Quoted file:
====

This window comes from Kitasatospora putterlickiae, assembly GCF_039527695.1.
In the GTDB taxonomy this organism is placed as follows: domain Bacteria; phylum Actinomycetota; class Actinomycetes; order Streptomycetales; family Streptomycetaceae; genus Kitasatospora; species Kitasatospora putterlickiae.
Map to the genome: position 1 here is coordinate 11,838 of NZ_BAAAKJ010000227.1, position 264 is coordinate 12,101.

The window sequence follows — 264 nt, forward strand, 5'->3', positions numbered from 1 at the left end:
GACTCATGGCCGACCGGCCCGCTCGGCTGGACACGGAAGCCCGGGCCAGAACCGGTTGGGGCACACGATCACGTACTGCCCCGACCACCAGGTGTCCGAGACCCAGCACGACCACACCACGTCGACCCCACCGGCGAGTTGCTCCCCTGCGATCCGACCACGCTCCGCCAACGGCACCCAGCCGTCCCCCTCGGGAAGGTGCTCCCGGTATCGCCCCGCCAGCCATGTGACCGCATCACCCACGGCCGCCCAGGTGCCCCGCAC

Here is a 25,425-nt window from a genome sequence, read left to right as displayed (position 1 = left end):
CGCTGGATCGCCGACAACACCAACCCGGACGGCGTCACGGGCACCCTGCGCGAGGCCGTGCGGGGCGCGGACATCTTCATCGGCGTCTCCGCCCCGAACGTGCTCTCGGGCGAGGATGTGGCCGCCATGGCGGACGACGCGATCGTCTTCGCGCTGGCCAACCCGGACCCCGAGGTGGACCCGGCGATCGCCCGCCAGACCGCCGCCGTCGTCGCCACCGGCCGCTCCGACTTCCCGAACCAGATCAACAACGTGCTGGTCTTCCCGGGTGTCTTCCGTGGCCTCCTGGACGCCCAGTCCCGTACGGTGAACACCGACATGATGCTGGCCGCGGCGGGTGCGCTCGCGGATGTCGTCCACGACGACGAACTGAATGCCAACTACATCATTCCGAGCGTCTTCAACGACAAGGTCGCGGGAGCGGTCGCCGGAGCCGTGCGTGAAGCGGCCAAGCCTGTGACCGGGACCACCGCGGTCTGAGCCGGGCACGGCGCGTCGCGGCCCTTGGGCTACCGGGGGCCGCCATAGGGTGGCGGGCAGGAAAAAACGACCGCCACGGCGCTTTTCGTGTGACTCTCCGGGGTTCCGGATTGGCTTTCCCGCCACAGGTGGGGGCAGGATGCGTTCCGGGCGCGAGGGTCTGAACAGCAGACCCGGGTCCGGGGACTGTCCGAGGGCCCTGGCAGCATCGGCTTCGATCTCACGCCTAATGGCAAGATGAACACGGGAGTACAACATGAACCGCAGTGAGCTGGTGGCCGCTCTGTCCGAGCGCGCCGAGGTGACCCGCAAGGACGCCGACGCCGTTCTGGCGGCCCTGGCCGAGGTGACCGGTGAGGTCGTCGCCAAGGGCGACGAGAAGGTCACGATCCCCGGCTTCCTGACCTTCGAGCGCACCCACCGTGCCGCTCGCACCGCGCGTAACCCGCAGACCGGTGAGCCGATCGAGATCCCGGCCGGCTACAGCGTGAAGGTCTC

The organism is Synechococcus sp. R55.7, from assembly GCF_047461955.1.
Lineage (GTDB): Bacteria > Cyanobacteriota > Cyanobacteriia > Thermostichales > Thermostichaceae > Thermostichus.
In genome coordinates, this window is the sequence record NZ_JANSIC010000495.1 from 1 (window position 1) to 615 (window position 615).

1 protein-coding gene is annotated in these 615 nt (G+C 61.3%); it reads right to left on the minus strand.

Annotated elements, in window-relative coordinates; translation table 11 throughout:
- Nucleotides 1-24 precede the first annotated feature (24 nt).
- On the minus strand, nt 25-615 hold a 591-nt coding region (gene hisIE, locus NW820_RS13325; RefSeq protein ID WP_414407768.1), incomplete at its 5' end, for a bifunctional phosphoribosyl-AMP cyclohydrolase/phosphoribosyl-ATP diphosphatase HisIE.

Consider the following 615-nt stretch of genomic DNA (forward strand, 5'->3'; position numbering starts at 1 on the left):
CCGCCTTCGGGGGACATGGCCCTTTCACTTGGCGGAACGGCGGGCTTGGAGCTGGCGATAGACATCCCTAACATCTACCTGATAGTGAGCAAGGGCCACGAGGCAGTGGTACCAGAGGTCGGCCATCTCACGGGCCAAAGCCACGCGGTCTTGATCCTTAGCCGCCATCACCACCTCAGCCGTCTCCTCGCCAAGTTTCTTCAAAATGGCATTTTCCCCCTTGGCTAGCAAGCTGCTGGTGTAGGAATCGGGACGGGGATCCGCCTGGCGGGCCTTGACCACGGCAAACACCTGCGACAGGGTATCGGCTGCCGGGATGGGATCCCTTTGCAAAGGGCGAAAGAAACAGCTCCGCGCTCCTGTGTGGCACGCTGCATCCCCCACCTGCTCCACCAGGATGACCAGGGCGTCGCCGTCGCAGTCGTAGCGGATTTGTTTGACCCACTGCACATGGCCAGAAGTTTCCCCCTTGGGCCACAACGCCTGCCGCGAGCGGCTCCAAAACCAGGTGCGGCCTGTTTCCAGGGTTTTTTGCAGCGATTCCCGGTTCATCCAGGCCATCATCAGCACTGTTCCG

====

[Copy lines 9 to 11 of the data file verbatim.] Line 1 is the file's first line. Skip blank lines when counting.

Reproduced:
Lineage (GTDB): Bacteria > Cyanobacteriota > Cyanobacteriia > Thermostichales > Thermostichaceae > Thermostichus.
In genome coordinates, this window is the sequence record NZ_JANSIC010000495.1 from 1 (window position 1) to 615 (window position 615).

1 protein-coding gene is annotated in these 615 nt (G+C 61.3%); it reads right to left on the minus strand.